Between the Feeder Canal Trail and the Warren County Bikeway, the route briefly winds through city streets, mostly residential and quiet, before picking up the paved bike trail again. There are numerous street crossings in this initial section of the Bikeway, but we were all amazed at the courtesy of drivers of all sorts of vehicles. When we stopped at OUR stop sign, drivers inevitably stopped and let us cross the street, which we acknowledged with waves and thanks. Having experienced less courtesy in other similar situations, this was most refreshing.

After one short on-road section, we began the long gradual descent to Lake George. We found some sunny benches adjacent to the "Million-Dollar Beach", so named because you couldn't pay me enough to come anywhere near this tourist mecca in the summer. It was a clear sunny day, the waterfront was quiet, and the views of the lake were, as usual, spectacular.

After lunch by the lake came the long gradual climb back out of Lake George, but it wasn't difficult. Back in Glens Falls, we stopped at Coopers Cave for ice cream. This place is very convenient, being directly alongside the trail, and it gets a lot of business from trail users.

From there we wound our way back to the Feeder Canal and back to the cars after a very pleasant ride.

Tuesday, May 12, 2009

Walk - Wolf Creek Falls Preserve

After biking yesterday, and biking again tomorrow, I didn't really feel like riding today as well. So I headed back to Wolf Creek Falls Preserve, in Knox. It's one of several local preserves of the Mohawk-Hudson Land Conservancy. I had been there once before when it first opened, but had trouble finding the more interesting trails on the side of the road opposite the parking area. Today, the trails were well marked, and actually corresponded pretty well with the map at the first link above.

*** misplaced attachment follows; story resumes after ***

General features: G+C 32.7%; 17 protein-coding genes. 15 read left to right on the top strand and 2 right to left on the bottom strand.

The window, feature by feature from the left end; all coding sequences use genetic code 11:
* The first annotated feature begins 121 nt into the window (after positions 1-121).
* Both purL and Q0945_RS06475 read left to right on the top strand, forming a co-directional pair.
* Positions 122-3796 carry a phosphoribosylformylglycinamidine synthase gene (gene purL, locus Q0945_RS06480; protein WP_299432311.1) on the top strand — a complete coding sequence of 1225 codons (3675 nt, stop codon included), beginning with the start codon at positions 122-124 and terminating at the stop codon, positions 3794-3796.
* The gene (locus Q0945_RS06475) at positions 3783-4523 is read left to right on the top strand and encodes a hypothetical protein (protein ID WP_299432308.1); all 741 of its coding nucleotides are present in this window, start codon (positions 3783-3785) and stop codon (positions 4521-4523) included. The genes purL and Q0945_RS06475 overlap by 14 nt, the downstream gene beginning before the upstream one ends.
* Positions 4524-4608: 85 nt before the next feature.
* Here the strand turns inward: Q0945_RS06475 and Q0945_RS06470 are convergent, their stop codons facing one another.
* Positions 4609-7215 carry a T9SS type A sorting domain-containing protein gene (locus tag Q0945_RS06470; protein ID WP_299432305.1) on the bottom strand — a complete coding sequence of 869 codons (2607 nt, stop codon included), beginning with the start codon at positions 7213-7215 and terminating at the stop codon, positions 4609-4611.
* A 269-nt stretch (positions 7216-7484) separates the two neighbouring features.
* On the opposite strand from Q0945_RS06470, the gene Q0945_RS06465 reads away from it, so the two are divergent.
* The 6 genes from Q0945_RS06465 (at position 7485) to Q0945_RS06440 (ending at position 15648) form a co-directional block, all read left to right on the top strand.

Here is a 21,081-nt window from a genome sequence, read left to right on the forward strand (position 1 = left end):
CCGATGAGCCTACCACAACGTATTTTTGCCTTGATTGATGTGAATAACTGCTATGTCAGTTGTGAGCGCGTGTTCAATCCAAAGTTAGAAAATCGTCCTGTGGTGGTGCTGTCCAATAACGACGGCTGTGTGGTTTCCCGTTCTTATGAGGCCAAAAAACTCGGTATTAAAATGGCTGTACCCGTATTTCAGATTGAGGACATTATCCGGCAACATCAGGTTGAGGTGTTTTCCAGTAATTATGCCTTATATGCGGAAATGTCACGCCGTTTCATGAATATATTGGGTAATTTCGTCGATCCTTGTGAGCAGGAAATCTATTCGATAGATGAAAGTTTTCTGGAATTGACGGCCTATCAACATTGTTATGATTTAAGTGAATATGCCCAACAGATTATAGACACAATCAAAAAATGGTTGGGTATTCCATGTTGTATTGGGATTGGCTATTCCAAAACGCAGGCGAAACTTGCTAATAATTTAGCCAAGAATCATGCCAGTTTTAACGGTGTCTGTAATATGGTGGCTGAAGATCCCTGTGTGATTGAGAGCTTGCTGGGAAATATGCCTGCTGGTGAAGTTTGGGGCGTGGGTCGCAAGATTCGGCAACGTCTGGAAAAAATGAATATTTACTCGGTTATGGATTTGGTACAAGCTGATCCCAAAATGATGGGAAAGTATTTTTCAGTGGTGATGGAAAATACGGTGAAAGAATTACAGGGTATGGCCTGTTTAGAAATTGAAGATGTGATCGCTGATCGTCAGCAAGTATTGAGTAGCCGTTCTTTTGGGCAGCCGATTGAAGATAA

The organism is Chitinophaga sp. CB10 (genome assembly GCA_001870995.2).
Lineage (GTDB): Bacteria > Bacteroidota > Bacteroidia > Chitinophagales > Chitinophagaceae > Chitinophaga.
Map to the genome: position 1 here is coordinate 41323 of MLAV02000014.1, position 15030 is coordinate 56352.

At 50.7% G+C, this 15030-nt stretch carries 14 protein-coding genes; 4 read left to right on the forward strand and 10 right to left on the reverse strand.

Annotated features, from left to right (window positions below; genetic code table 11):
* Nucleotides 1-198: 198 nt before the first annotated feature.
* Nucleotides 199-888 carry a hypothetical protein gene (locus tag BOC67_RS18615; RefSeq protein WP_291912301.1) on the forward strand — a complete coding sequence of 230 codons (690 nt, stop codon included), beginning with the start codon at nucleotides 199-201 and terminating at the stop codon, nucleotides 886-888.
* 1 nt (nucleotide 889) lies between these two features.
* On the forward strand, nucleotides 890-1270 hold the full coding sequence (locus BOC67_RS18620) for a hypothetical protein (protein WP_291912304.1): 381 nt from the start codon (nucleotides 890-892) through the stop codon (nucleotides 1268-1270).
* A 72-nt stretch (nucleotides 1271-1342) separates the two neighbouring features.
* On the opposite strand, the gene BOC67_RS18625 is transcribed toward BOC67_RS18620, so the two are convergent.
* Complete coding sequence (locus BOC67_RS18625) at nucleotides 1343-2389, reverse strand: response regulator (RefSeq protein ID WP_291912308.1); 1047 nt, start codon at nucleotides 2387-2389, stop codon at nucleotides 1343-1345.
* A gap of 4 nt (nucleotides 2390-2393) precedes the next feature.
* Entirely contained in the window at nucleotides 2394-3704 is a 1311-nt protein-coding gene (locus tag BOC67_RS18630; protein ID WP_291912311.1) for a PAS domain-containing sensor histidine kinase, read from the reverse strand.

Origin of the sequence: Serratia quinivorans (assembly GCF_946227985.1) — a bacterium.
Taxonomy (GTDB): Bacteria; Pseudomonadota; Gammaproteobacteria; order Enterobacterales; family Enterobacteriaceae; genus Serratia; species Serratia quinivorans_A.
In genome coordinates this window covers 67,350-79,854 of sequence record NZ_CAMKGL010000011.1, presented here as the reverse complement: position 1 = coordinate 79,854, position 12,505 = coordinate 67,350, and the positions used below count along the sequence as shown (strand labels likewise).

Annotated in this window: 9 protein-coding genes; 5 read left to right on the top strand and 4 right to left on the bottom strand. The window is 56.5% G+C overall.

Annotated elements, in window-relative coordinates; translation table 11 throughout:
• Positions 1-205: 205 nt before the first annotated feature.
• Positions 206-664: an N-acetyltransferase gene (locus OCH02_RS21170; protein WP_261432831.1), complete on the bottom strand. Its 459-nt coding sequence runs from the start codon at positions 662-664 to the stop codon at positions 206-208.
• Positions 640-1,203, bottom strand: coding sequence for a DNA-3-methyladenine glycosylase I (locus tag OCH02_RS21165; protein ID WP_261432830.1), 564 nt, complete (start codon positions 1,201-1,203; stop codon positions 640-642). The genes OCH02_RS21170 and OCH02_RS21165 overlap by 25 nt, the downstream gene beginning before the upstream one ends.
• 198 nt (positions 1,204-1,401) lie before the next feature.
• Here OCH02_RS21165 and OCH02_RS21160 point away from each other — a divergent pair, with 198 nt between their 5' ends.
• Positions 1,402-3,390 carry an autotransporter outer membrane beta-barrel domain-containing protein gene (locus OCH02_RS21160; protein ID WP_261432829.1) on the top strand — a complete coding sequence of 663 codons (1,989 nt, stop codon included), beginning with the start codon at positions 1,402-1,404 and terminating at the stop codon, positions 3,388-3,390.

I walked for about 45 minutes, basically around the outside of the northern half of the property. I really expected to see a lot of wildflowers in bloom, but there were almost none.

This would be an interesting place to cross-country ski in the winter, with lots of rolling twisting trails, and enough of them to keep a skier busy for an hour or so at least.

Monday, May 11, 2009

Biking - Mohawk River Bikeway / Erie Canalway Trail

Today dawned sunny with temps expected in the 60s with light winds, so I decided I needed some serious saddle time. The Erie Canalway Trail, of which the Mohawk River Bikeway is a part, runs from Albany to Buffalo, just like the song. Today, I rode one continuous section from east of Amsterdam to Canajoharie, 25 miles each way. Of that 50 miles, 30 were on an unpaved stone-dust surface, and of that 30, 15 also had a headwind. It was a good workout for both legs and rear end.

The route is pretty much dead flat, aside from the one 10% grade I climbed to capture this view of the Mohawk Valley below. That's NY5S in the foreground, and trucks are visible beyond it on the NYS Thruway, I-90.

The route follows the Mohawk River Valley, as did the Erie Canal in its day. The river is now used as the NYS Barge Canal, and has dams and locks along most of its length. At one point, it passes between Big Nose and Little Nose, steep promontories on either side of the river, seen here in the distance. Through this gap in the terrain pass all modes of transportation - the NYS Thruway, NY5, NY5S, railroads, the Barge Canal, and now the Canalway Trail.